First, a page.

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What Happens When You get Charged With Disorderly Conduct in Minnesota

Disorderly conduct charges should not be taken lightly in Minnesota. While these charges might not carry the steepest penalties available, any situation that could result in your incarceration should be taken seriously. This means it is important to understand what happens when you get charged with disorderly conduct in Minnesota.

From your arrest to the day your case comes to an end, the actions you take could impact the outcome. Few actions are as critical as your selection of legal counsel. An attorney could not only guide you through the process but also advise you on your defense options.

If you have been charged with disorderly conduct, it is important that you have an experienced lawyer to defend your rights and interests. The attorneys of Gerald Miller are ready to be your advocate and provide you with the legal representation you deserve. We offer free consultations, so don’t hesitate to get in touch with us to learn more about how we can help.

The Process in Disorderly Conduct Cases

Disorderly conduct cases typically follow a similar process, which begins with an arrest and involves a series of court appearances culminating in a criminal trial. However, there are opportunities to avoid some parts of this process or to bring it to an early resolution. For example, your attorney may be able to negotiate with the prosecutor or the judge to have the case dismissed. Alternatively, you may choose to enter a plea of guilty and bring the case to a close. It’s worth noting that every case is unique and the specifics of your case will depend on the facts as well as the disposition of the prosecutor.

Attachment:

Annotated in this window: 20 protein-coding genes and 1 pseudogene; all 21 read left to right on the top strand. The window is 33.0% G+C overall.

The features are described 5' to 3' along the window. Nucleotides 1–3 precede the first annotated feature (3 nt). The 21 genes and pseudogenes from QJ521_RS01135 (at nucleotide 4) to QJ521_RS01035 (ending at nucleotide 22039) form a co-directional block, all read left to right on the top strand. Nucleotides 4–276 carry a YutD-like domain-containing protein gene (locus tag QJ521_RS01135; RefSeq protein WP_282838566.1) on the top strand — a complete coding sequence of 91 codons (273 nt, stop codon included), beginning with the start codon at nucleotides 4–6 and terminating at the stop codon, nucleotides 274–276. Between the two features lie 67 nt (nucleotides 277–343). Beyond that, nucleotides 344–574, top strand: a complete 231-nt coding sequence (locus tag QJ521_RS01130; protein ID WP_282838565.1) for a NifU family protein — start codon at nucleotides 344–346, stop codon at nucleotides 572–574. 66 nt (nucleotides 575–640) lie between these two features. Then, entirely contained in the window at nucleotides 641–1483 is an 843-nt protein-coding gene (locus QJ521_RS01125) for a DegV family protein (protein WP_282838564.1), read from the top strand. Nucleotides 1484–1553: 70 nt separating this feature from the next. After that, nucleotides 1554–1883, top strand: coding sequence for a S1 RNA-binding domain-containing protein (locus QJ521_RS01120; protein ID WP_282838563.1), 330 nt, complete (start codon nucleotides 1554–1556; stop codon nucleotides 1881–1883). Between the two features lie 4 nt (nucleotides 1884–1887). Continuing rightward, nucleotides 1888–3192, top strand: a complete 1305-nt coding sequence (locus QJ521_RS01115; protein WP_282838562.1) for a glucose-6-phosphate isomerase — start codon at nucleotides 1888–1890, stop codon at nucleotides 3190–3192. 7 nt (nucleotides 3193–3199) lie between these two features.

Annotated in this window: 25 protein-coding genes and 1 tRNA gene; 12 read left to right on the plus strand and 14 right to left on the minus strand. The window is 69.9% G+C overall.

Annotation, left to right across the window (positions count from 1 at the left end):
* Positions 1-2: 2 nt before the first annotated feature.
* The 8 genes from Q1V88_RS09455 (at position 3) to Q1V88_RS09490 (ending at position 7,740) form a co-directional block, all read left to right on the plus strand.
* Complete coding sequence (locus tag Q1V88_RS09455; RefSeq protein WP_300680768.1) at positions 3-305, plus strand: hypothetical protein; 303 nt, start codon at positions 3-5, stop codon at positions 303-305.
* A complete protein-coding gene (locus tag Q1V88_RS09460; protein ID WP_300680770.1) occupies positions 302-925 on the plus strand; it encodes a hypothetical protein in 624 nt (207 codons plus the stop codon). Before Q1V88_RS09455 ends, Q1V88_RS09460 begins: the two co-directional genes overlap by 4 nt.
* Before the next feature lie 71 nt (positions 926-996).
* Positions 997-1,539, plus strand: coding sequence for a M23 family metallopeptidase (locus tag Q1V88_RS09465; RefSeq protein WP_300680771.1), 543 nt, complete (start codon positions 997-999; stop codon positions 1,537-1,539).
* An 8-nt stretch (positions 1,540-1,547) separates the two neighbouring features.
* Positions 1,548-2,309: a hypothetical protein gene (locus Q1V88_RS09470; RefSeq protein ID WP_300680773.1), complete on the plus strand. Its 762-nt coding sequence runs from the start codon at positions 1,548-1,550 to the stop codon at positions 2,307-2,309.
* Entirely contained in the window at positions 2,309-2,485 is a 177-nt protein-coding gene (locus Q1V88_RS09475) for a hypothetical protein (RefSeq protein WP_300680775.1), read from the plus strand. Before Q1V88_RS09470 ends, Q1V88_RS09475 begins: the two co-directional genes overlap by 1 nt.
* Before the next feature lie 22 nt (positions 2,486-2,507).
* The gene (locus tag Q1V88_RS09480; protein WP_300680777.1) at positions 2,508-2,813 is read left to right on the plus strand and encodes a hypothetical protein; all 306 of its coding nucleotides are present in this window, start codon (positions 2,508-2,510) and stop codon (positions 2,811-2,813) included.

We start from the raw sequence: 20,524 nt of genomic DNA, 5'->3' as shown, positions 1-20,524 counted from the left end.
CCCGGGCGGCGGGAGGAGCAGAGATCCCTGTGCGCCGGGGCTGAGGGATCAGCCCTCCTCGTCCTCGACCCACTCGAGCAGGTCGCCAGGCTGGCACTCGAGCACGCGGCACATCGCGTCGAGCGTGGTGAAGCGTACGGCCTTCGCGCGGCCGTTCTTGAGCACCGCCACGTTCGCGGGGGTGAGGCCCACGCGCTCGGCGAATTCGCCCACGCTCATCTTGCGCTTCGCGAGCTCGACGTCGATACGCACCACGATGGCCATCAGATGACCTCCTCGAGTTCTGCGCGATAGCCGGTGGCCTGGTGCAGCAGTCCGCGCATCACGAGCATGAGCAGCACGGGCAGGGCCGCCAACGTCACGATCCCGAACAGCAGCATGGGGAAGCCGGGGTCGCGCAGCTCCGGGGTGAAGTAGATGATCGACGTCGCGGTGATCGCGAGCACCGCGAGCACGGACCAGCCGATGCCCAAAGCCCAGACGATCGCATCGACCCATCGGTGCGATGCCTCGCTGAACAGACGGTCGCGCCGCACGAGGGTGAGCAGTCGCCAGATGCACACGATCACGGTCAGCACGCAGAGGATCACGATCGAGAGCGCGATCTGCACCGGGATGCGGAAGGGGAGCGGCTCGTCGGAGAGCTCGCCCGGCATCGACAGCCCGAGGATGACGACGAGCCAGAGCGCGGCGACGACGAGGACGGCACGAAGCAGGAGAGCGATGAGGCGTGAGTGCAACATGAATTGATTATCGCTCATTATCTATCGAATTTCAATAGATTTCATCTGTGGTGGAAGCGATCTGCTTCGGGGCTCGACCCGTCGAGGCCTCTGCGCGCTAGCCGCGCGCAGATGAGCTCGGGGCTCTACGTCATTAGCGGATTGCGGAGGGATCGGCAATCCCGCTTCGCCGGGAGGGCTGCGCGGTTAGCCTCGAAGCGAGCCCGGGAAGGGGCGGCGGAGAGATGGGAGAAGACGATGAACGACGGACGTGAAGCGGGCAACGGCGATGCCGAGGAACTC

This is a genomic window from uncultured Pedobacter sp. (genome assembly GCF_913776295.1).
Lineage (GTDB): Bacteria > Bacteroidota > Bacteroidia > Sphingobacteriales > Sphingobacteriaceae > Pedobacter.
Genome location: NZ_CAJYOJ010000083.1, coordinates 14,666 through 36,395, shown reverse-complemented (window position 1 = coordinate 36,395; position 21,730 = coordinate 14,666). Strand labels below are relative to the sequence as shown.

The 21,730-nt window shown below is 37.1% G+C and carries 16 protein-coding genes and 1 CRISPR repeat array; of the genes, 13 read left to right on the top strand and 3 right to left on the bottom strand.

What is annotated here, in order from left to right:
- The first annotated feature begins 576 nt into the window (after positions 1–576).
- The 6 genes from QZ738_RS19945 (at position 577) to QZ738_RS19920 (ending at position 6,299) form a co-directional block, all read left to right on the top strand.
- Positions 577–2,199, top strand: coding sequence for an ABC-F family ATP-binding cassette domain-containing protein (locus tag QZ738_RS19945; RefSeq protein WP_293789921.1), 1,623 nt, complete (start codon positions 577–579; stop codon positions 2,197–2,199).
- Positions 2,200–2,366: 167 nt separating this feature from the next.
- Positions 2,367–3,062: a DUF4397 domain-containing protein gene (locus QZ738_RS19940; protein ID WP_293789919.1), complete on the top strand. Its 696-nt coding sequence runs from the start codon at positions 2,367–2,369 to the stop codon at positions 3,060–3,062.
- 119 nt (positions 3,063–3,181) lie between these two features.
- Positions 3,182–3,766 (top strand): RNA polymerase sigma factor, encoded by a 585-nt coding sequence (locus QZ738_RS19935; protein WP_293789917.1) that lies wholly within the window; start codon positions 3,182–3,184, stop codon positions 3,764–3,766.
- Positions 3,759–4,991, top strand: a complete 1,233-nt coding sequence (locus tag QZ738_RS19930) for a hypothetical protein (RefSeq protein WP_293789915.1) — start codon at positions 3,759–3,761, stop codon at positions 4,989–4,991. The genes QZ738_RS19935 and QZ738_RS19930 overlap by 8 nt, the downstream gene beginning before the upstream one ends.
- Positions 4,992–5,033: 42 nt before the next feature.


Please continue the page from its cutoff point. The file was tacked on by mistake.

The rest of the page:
The beginning of a disorderly conduct case typically involves an arrest. This arrest can occur in a variety of circumstances, such as when law enforcement officers witness the alleged offense being committed, or after they have completed an investigation. The police will often make an arrest for disorderly conduct when they break up a fight or other disturbance.

In some cases, an arrest may take place without an investigation, if there is sufficient probable cause to believe that a crime has been committed. Regardless of the circumstances, an arrest is a significant event and it’s important to understand your rights and to seek legal counsel as soon as possible. It is only one of many steps you might encounter in the criminal justice system.


The initial court hearing for a disorderly conduct case is called an arraignment. This hearing serves several important purposes. First, it is an opportunity for you to request bail if you have been detained since your arrest. Second, it is where you will plead guilty or not guilty to the charges against you. If you plead not guilty, you will have more time to prepare your defense and seek a favorable resolution to your case. If you have been released from jail before the arraignment, your attorney may be able to appear on your behalf.

If you choose to hire a disorderly conduct attorney, they have the right to represent you at the arraignment. Your attorney may be able to help you secure release from jail before the hearing and may even be able to waive your appearance at the hearing altogether.


The arraignment is only one of many hearings your case might have before it is resolved. At your arraignment, the judge will inform you of the charges against you and ask how you plead. This could be the first of many hearings in your case. The next set of hearings, called preliminary hearings, may cover a variety of topics.

If your lawyer decides to file a motion to dismiss the case, this hearing is where that motion may be considered. It is also possible to address issues related to discovery at these hearings. Discovery is the process in which the prosecution provides you with copies of the evidence they have against you. You have the right to see the prosecution’s evidence before the trial, but sometimes the prosecution is not quick to provide this information.


After all preliminary issues and discoveries have been addressed, it is time for the trial. However, your lawyer may still try to negotiate a dismissal or plea bargain until the start of the trial. It is not uncommon for cases to be resolved at the last minute.